The appellant joined the corporate debtor as a senior manager in January 2017. He requested the corporate debtor to accept his resignation and relieve him by 31-01-2019. He was relieved with effect from 31-03-2019. The appellant, after that, sent three reminders requesting the corporate debtor to discharge the bonus for the financial year 2018-19, but no such payment was made.

The appellant applied for initiation of CIRP against the corporate debtor under Section 9. In reply, the corporate debtor stated that there existed a pre-existing dispute before the issue of notice under Section 8 regarding the bonus. According to the discussion between the parties, the appellant’s bonus was to be given to the appellant if certain conditions related to the extension of the notice period and execution of a retainership agreement were fulfilled by the appellant.

The corporate debtor claimed that the bonus was not payable to the appellant since those conditions were not fulfilled. The Adjudicating Authority held that there was a pre-existing dispute between the parties and, therefore, the CIRP application was to be dismissed.

On appeal, the Appellate Tribunal held that the observations of the Adjudicating Authority in the impugned order were not out of place. The appellant may be able to pursue his remedies in any other forum if enforceable under law. However, as far as provisions of the IBC are concerned, which are more concerned with the company’s resolution, there is no error in the impugned order to interfere in the appeal.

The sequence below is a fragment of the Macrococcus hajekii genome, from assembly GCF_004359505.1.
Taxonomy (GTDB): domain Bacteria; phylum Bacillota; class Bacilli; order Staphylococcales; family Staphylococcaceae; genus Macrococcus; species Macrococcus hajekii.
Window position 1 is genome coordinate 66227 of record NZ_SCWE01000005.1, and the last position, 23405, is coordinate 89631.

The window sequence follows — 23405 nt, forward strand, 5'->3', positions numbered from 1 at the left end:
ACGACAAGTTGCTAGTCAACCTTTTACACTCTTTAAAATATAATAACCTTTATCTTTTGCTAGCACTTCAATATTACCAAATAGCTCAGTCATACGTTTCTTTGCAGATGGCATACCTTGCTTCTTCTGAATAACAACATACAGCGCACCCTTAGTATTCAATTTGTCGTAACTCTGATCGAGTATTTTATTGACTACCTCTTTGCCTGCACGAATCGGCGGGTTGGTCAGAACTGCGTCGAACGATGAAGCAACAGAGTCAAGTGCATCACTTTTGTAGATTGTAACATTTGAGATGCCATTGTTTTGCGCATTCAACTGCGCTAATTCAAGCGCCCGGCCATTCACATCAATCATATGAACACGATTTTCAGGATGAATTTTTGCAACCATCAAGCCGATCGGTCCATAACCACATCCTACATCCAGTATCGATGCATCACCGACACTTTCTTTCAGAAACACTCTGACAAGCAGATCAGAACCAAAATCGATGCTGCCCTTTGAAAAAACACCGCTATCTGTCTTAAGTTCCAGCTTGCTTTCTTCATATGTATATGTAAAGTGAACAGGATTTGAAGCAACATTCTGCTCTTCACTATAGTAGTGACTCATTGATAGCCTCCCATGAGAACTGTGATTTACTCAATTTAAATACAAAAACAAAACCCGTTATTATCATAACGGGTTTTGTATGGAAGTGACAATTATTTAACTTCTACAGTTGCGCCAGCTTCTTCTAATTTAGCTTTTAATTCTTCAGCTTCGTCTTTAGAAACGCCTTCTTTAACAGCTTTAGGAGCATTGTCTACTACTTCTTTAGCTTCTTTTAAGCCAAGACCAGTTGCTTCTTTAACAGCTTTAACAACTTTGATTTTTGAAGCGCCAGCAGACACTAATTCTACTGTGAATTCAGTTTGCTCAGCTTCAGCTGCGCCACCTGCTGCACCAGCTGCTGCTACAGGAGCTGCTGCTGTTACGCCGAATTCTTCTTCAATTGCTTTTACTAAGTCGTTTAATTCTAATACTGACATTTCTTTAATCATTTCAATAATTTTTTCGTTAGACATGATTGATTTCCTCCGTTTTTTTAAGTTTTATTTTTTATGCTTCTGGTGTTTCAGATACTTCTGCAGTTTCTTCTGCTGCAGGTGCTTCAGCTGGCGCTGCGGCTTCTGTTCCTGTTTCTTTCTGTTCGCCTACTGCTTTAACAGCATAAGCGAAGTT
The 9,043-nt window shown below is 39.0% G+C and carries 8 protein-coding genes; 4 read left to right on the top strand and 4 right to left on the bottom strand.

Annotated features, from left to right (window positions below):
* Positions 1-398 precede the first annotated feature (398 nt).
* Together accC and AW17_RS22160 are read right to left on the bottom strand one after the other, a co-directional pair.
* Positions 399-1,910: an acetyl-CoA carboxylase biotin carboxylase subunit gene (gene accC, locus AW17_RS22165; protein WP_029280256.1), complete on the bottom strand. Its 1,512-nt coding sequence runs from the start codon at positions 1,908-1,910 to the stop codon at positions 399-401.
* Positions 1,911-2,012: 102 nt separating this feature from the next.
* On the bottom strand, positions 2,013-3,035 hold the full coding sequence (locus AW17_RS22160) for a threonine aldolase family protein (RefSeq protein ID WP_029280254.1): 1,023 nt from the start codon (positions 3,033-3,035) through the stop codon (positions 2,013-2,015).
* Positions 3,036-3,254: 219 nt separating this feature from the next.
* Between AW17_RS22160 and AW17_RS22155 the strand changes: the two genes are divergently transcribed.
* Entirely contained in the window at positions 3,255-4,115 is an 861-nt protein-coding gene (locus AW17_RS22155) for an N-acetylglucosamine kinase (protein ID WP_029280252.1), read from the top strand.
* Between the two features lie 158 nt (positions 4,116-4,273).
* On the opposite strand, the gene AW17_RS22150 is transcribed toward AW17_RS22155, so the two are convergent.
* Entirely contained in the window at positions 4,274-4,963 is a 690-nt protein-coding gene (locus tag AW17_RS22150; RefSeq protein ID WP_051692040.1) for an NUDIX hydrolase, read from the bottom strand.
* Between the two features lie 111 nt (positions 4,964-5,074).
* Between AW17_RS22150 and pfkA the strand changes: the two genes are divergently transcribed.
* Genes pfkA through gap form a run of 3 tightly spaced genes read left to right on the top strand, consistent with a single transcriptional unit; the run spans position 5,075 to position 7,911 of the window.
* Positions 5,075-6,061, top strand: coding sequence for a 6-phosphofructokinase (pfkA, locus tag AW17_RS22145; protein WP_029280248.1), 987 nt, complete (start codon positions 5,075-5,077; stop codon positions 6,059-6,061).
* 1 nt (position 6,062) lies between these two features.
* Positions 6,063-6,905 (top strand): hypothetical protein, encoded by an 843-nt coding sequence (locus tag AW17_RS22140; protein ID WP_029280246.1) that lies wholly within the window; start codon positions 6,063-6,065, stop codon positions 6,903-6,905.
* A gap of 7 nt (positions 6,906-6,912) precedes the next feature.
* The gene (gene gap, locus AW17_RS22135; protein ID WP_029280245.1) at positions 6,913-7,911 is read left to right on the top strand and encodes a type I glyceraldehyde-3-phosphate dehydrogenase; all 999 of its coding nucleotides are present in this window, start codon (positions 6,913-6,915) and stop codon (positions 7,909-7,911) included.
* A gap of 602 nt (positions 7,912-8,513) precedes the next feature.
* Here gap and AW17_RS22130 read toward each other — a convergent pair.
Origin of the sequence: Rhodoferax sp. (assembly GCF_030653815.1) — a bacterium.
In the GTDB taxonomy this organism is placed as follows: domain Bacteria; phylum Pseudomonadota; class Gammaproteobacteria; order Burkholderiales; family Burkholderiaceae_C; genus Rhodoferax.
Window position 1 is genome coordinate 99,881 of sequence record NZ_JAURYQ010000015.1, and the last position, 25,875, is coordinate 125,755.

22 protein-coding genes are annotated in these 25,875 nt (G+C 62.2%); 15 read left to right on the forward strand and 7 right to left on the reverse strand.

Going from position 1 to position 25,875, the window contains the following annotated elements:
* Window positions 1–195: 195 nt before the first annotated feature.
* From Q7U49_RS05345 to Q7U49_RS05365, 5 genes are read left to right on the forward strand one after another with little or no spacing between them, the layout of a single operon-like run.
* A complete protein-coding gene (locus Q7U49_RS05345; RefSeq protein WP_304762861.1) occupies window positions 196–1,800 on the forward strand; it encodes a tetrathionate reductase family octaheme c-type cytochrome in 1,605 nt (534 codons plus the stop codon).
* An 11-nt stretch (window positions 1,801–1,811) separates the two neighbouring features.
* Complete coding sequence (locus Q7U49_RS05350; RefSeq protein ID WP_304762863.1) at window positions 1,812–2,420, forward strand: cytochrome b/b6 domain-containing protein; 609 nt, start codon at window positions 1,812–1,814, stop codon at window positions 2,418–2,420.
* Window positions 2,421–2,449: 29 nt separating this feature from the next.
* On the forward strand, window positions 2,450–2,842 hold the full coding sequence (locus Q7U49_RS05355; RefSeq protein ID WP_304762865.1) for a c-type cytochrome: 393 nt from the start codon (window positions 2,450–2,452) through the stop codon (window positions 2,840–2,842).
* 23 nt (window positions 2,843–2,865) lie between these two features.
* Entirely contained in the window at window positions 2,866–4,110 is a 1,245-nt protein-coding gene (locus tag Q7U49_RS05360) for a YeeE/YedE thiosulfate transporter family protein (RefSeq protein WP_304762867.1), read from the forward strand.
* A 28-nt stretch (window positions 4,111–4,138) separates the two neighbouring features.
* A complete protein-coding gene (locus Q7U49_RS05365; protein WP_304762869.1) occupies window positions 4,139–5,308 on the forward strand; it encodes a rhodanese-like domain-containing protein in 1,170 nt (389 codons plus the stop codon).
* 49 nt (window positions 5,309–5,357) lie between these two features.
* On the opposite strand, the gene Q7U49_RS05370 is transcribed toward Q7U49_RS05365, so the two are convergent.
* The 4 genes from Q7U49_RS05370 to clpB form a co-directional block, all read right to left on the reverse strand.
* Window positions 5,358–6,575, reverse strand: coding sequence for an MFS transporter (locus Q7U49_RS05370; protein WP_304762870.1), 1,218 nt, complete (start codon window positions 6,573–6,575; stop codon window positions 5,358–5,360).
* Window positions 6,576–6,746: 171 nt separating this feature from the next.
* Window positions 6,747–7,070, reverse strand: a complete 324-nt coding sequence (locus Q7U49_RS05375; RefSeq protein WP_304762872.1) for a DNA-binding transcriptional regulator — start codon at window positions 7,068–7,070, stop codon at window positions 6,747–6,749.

Read the Ruling

BUY NOW: Insolvency and Bankruptcy Law Manual With IBC Law Guide

4. Exemption from Customs Duty on import of COVID-19 relief items further extended till 30th September

Earlier, the CBIC has provided relief by way of extending exemption from customs duty on import of COVID-19 relief items such as medical oxygen, its storage tanks, concentrators, ventilators, COVID-19 Vaccines, etc. This exemption was issued by way of Notification No. 28/2021-Customs dated April 24th, 2021.

This exemption was available till July 31st, 2021, and the same was extended till August 31st, 2021. Now, CBIC has further extended this exemption on Custom Duty for import of COVID-19 relief items till 30th September 2021.

Read the notification

Watch the Video

5. Assessee can’t get immunity from coercive action including arrest if he failed to appear before authority after dozens of summons: Jharkhand HC